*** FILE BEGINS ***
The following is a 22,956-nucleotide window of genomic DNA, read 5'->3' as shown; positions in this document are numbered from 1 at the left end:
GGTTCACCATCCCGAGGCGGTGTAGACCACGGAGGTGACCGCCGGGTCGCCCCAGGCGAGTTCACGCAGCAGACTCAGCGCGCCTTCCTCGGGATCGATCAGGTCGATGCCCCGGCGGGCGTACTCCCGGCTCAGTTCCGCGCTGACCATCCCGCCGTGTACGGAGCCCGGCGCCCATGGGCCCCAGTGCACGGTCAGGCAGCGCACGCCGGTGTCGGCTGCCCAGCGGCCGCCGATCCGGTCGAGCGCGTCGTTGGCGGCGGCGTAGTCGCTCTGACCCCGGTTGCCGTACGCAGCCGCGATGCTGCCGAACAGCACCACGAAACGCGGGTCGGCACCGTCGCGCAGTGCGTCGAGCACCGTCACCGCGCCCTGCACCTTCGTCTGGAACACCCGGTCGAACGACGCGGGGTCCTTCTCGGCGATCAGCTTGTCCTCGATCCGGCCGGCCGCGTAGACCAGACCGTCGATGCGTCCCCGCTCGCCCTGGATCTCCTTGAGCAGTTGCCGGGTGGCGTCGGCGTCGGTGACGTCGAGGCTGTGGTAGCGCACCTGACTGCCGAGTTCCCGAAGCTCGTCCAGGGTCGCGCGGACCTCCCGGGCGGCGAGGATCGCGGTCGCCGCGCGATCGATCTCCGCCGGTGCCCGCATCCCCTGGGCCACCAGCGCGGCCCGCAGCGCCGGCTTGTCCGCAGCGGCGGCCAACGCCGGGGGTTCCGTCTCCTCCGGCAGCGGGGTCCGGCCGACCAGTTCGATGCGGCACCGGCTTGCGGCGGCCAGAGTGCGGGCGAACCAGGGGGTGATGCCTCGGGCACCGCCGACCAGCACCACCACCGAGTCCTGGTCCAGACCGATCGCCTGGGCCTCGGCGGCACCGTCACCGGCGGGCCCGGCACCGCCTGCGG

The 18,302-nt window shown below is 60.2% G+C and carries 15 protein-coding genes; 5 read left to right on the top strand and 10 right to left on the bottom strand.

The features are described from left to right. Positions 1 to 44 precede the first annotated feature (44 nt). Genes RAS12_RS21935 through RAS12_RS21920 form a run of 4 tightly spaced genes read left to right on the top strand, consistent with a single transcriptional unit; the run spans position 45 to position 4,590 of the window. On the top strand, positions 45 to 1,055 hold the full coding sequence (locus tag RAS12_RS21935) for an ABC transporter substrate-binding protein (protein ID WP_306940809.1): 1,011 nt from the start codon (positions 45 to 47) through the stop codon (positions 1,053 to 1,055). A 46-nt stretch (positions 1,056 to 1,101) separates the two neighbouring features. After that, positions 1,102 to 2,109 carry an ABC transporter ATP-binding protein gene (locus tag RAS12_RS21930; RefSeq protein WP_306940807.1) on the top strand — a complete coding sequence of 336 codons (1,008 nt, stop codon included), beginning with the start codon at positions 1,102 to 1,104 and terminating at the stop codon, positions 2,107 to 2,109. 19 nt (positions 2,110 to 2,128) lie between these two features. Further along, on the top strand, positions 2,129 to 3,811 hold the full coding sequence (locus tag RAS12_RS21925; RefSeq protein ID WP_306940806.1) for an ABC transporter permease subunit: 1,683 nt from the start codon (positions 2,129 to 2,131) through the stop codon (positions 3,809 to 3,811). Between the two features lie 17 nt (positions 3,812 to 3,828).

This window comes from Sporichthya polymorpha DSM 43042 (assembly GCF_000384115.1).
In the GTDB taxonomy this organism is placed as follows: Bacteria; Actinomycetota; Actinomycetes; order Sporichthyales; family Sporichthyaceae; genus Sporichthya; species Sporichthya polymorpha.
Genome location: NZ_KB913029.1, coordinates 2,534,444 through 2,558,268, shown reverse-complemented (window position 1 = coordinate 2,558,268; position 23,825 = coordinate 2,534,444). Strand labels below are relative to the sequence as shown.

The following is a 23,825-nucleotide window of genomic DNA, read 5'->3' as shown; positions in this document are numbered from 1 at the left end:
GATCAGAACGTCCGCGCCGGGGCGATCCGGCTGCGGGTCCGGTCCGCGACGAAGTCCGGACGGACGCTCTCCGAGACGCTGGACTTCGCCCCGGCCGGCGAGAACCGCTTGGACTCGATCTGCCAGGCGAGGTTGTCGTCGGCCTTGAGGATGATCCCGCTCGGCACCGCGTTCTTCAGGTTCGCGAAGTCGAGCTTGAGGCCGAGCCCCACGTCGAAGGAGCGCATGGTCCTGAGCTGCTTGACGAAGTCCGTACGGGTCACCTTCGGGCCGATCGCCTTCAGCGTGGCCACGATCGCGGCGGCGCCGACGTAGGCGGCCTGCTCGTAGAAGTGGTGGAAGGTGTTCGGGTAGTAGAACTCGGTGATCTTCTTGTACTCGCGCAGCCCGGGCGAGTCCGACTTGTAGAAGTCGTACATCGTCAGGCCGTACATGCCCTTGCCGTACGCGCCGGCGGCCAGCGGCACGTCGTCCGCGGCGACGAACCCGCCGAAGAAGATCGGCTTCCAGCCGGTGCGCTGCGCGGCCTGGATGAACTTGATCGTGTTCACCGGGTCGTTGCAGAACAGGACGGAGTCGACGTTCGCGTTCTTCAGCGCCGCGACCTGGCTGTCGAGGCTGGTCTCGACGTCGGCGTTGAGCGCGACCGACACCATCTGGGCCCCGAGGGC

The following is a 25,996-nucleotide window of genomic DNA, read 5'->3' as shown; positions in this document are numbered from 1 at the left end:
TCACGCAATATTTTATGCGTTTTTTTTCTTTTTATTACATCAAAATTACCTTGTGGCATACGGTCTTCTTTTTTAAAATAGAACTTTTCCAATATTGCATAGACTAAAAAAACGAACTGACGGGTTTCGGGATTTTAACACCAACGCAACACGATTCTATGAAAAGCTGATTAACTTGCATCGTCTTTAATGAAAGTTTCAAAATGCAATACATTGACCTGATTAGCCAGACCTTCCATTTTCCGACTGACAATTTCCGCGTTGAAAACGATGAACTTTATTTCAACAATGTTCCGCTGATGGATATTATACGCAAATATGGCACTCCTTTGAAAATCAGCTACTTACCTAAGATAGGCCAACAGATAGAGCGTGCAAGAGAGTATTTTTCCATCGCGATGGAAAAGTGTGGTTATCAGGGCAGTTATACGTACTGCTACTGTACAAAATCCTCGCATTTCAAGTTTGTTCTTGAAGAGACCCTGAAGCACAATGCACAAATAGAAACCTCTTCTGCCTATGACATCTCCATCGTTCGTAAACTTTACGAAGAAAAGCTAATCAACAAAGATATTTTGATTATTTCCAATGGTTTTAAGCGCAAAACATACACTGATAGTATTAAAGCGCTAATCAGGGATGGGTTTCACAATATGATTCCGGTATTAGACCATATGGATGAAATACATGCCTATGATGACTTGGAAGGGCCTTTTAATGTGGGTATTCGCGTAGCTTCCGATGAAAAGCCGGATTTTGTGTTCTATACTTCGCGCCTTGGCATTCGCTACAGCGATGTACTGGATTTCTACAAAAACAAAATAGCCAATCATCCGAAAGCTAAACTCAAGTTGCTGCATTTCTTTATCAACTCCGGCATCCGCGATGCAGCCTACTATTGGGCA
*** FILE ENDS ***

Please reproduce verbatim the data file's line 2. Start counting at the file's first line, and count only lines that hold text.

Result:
GGTTCACCATCCCGAGGCGGTGTAGACCACGGAGGTGACCGCCGGGTCGCCCCAGGCGAGTTCACGCAGCAGACTCAGCGCGCCTTCCTCGGGATCGATCAGGTCGATGCCCCGGCGGGCGTACTCCCGGCTCAGTTCCGCGCTGACCATCCCGCCGTGTACGGAGCCCGGCGCCCATGGGCCCCAGTGCACGGTCAGGCAGCGCACGCCGGTGTCGGCTGCCCAGCGGCCGCCGATCCGGTCGAGCGCGTCGTTGGCGGCGGCGTAGTCGCTCTGACCCCGGTTGCCGTACGCAGCCGCGATGCTGCCGAACAGCACCACGAAACGCGGGTCGGCACCGTCGCGCAGTGCGTCGAGCACCGTCACCGCGCCCTGCACCTTCGTCTGGAACACCCGGTCGAACGACGCGGGGTCCTTCTCGGCGATCAGCTTGTCCTCGATCCGGCCGGCCGCGTAGACCAGACCGTCGATGCGTCCCCGCTCGCCCTGGATCTCCTTGAGCAGTTGCCGGGTGGCGTCGGCGTCGGTGACGTCGAGGCTGTGGTAGCGCACCTGACTGCCGAGTTCCCGAAGCTCGTCCAGGGTCGCGCGGACCTCCCGGGCGGCGAGGATCGCGGTCGCCGCGCGATCGATCTCCGCCGGTGCCCGCATCCCCTGGGCCACCAGCGCGGCCCGCAGCGCCGGCTTGTCCGCAGCGGCGGCCAACGCCGGGGGTTCCGTCTCCTCCGGCAGCGGGGTCCGGCCGACCAGTTCGATGCGGCACCGGCTTGCGGCGGCCAGAGTGCGGGCGAACCAGGGGGTGATGCCTCGGGCACCGCCGACCAGCACCACCACCGAGTCCTGGTCCAGACCGATCGCCTGGGCCTCGGCGGCACCGTCACCGGCGGGCCCGGCACCGCCTGCGG